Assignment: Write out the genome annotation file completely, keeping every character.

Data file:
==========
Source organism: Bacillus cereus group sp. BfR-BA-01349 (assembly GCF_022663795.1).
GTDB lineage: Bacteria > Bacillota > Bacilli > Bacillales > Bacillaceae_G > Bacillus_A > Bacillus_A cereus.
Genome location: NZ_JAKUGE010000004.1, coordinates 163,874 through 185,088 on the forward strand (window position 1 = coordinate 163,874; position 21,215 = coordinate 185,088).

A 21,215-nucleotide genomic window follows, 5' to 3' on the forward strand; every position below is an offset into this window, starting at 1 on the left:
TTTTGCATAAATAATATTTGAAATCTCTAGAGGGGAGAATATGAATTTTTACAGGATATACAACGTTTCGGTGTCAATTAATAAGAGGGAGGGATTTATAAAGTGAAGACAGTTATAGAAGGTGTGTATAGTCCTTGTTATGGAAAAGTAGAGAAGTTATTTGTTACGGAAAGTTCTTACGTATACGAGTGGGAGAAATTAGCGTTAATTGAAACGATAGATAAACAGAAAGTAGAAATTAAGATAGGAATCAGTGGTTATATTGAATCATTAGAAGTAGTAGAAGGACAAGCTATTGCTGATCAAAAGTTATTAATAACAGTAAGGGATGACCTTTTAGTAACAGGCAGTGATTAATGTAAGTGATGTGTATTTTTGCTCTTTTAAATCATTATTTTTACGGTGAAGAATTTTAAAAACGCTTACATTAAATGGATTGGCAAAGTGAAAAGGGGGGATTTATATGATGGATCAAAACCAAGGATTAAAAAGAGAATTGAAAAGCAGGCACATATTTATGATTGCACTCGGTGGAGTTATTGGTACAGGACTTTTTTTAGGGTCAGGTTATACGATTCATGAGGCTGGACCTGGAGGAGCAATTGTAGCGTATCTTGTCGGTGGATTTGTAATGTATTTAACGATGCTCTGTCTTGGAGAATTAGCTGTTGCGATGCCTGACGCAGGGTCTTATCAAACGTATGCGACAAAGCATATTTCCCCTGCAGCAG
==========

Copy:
Source organism: Bacillus cereus group sp. BfR-BA-01349 (assembly GCF_022663795.1).
GTDB lineage: Bacteria > Bacillota > Bacilli > Bacillales > Bacillaceae_G > Bacillus_A > Bacillus_A cereus.
Genome location: NZ_JAKUGE010000004.1, coordinates 163,874 through 185,088 on the forward strand (window position 1 = coordinate 163,874; position 21,215 = coordinate 185,088).

A 21,215-nucleotide genomic window follows, 5' to 3' on the forward strand; every position below is an offset into this window, starting at 1 on the left:
TTTTGCATAAATAATATTTGAAATCTCTAGAGGGGAGAATATGAATTTTTACAGGATATACAACGTTTCGGTGTCAATTAATAAGAGGGAGGGATTTATAAAGTGAAGACAGTTATAGAAGGTGTGTATAGTCCTTGTTATGGAAAAGTAGAGAAGTTATTTGTTACGGAAAGTTCTTACGTATACGAGTGGGAGAAATTAGCGTTAATTGAAACGATAGATAAACAGAAAGTAGAAATTAAGATAGGAATCAGTGGTTATATTGAATCATTAGAAGTAGTAGAAGGACAAGCTATTGCTGATCAAAAGTTATTAATAACAGTAAGGGATGACCTTTTAGTAACAGGCAGTGATTAATGTAAGTGATGTGTATTTTTGCTCTTTTAAATCATTATTTTTACGGTGAAGAATTTTAAAAACGCTTACATTAAATGGATTGGCAAAGTGAAAAGGGGGGATTTATATGATGGATCAAAACCAAGGATTAAAAAGAGAATTGAAAAGCAGGCACATATTTATGATTGCACTCGGTGGAGTTATTGGTACAGGACTTTTTTTAGGGTCAGGTTATACGATTCATGAGGCTGGACCTGGAGGAGCAATTGTAGCGTATCTTGTCGGTGGATTTGTAATGTATTTAACGATGCTCTGTCTTGGAGAATTAGCTGTTGCGATGCCTGACGCAGGGTCTTATCAAACGTATGCGACAAAGCATATTTCCCCTGCAGCAG